Vitamin E is an essential nutrient that provides a measure of protection to your cells so they're less susceptible to damage that can interfere with good health. The University of Maryland Medical Center notes that vitamin E might help protect you from heart disease and cancer, for example. You might think, then, that more is better, but that's not the case with vitamin E. Always ask your doctor before taking vitamin E supplements.
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Vitamin E is a fat-soluble vitamin, which means that your body stores excess amounts rather than excreting them in your urine, like water-soluble vitamins such as vitamin C. If you regularly take in more vitamin E than your body needs and will use, it will begin to build up, potentially causing health problems. This only appears to be a problem, however, with vitamin E supplements, according to the National Institutes of Health. Consuming excess amounts of vitamin E from food doesn't appear to pose a danger, possibly because most people don't consume foods rich in vitamin E in excess.
How Much Is Enough and Where to Find It
Healthy adults should aim to include 15 milligrams, or 22.4 international units, of vitamin E in their daily diets. Eating a healthy and well-balanced diet is usually all it takes to consume sufficient amounts of vitamin E. The best source of vitamin E is wheat germ or wheat germ oil. Liver and eggs are additional sources of vitamin E, as are leafy green vegetables, sunflower seeds, nuts, vegetable oils, sweet potatoes, avocado, asparagus, yams, tomatoes, kiwi fruit and mango. If you're worried that you don't consume enough vitamin E, always speak to your doctor before taking a supplement.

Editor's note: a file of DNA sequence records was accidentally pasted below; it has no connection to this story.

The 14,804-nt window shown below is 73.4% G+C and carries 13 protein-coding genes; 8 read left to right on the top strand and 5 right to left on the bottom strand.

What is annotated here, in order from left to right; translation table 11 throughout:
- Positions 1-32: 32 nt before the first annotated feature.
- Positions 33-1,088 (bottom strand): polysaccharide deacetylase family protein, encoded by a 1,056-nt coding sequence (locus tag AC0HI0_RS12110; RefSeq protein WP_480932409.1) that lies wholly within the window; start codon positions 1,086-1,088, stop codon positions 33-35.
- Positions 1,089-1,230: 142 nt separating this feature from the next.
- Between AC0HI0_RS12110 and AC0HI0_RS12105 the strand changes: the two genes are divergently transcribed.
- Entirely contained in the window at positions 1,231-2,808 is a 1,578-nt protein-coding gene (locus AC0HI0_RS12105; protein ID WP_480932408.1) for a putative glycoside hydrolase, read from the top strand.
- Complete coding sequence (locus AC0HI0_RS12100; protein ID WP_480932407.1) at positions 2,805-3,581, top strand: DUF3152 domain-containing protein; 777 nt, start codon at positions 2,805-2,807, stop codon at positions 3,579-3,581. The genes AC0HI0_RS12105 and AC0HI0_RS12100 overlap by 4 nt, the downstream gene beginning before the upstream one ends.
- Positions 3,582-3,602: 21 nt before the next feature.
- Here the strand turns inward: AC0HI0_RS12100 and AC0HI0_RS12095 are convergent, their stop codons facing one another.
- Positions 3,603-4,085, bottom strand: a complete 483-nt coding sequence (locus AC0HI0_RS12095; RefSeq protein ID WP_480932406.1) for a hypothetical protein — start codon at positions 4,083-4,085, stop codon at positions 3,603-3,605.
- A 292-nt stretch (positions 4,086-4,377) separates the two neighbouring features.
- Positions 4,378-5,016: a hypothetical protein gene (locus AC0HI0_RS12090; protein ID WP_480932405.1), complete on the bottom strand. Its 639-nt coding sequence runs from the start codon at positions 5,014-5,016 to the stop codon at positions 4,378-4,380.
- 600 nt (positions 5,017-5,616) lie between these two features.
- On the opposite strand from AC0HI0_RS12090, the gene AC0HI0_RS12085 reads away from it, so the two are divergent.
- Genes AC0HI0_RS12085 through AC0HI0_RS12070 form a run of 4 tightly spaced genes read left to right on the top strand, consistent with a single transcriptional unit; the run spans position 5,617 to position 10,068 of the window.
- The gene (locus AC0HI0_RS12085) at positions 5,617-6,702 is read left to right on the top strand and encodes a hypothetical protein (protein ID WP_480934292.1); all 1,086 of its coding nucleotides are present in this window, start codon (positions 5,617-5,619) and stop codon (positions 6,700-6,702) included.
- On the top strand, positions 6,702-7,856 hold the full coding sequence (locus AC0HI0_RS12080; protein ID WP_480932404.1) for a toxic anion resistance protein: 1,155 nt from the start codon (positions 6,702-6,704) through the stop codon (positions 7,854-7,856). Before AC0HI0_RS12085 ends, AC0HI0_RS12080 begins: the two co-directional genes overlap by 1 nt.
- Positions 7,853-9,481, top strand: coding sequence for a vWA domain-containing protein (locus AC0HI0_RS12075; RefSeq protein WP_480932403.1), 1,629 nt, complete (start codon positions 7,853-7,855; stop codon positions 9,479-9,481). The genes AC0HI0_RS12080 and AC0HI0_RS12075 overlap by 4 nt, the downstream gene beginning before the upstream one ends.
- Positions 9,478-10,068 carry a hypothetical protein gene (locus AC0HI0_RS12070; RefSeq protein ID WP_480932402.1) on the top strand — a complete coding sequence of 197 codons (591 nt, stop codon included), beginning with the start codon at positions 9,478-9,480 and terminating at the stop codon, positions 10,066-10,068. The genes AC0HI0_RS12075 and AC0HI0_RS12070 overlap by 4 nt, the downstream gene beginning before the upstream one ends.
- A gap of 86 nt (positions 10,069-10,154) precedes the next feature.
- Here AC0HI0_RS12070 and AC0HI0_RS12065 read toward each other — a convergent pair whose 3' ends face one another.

Dangers of Too Much
Regularly overdoing it with vitamin E, in supplement form, can lead to certain health problems. According to the NIH, excess amounts of vitamin E can cause hemorrhaging and hemorrhagic stroke. The Linus Pauling Institute notes that this is because too much vitamin E might cause blood-clotting deficiencies. An analysis of 19 different studies regarding high amounts of vitamin E supplementation found that adults who regularly took 400 international units or more per day were 6 percent more likely to die from any cause compared to those who didn't consume too much vitamin E, according to the Linus Pauling Institute. A 2012 article in "U.S. News and World Report" notes that too much vitamin E, in supplement form, might increase the risk of prostate cancer in men.
Safe Upper Limits
The NIH notes that staying within tolerable upper limits of vitamin E can reduce the risk of negative side effects of consuming too much. Don't take any amount of vitamin E supplement without discussing it with your doctor first. Your doctor will be able to recommend an appropriate amount of vitamin E supplement, if you need it, based on your health history. The tolerable upper limit of vitamin E for adults is 1,000 milligrams, or 1,500 international units, per day, but your doctor will determine what a safe upper limit is for you.